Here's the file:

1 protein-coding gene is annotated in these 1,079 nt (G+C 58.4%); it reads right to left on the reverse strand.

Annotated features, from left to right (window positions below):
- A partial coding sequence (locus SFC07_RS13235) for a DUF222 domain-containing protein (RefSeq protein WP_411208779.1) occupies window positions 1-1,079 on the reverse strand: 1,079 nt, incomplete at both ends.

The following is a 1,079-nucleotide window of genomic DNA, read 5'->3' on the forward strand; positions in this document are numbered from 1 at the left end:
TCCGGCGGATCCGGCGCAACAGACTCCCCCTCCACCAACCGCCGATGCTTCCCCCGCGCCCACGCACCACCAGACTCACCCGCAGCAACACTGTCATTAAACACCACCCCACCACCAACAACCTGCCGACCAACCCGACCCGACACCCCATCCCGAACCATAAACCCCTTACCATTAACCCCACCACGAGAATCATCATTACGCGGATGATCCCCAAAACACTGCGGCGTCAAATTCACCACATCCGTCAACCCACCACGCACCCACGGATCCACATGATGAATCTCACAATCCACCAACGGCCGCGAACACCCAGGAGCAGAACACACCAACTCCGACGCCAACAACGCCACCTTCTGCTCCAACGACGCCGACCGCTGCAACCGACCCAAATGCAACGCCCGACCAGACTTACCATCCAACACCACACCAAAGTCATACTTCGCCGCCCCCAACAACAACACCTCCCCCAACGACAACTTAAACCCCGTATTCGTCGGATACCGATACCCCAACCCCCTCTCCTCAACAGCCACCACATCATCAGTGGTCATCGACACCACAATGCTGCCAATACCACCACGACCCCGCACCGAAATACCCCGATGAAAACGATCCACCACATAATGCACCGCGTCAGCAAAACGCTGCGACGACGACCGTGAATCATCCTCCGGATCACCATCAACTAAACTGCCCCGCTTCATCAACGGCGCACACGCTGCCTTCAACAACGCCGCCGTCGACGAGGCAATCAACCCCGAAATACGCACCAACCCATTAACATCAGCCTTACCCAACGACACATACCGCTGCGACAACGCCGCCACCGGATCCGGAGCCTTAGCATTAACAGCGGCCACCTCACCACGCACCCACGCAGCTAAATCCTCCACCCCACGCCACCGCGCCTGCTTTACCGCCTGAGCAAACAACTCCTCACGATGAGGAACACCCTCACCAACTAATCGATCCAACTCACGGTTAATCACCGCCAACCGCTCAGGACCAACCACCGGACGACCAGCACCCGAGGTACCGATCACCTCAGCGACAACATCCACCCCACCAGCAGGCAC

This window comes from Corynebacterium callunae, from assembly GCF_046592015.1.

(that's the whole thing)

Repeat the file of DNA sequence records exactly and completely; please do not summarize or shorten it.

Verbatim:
1 protein-coding gene is annotated in these 1,079 nt (G+C 58.4%); it reads right to left on the reverse strand.

Annotated features, from left to right (window positions below):
- A partial coding sequence (locus SFC07_RS13235) for a DUF222 domain-containing protein (RefSeq protein WP_411208779.1) occupies window positions 1-1,079 on the reverse strand: 1,079 nt, incomplete at both ends.

The following is a 1,079-nucleotide window of genomic DNA, read 5'->3' on the forward strand; positions in this document are numbered from 1 at the left end:
TCCGGCGGATCCGGCGCAACAGACTCCCCCTCCACCAACCGCCGATGCTTCCCCCGCGCCCACGCACCACCAGACTCACCCGCAGCAACACTGTCATTAAACACCACCCCACCACCAACAACCTGCCGACCAACCCGACCCGACACCCCATCCCGAACCATAAACCCCTTACCATTAACCCCACCACGAGAATCATCATTACGCGGATGATCCCCAAAACACTGCGGCGTCAAATTCACCACATCCGTCAACCCACCACGCACCCACGGATCCACATGATGAATCTCACAATCCACCAACGGCCGCGAACACCCAGGAGCAGAACACACCAACTCCGACGCCAACAACGCCACCTTCTGCTCCAACGACGCCGACCGCTGCAACCGACCCAAATGCAACGCCCGACCAGACTTACCATCCAACACCACACCAAAGTCATACTTCGCCGCCCCCAACAACAACACCTCCCCCAACGACAACTTAAACCCCGTATTCGTCGGATACCGATACCCCAACCCCCTCTCCTCAACAGCCACCACATCATCAGTGGTCATCGACACCACAATGCTGCCAATACCACCACGACCCCGCACCGAAATACCCCGATGAAAACGATCCACCACATAATGCACCGCGTCAGCAAAACGCTGCGACGACGACCGTGAATCATCCTCCGGATCACCATCAACTAAACTGCCCCGCTTCATCAACGGCGCACACGCTGCCTTCAACAACGCCGCCGTCGACGAGGCAATCAACCCCGAAATACGCACCAACCCATTAACATCAGCCTTACCCAACGACACATACCGCTGCGACAACGCCGCCACCGGATCCGGAGCCTTAGCATTAACAGCGGCCACCTCACCACGCACCCACGCAGCTAAATCCTCCACCCCACGCCACCGCGCCTGCTTTACCGCCTGAGCAAACAACTCCTCACGATGAGGAACACCCTCACCAACTAATCGATCCAACTCACGGTTAATCACCGCCAACCGCTCAGGACCAACCACCGGACGACCAGCACCCGAGGTACCGATCACCTCAGCGACAACATCCACCCCACCAGCAGGCAC

This window comes from Corynebacterium callunae, from assembly GCF_046592015.1.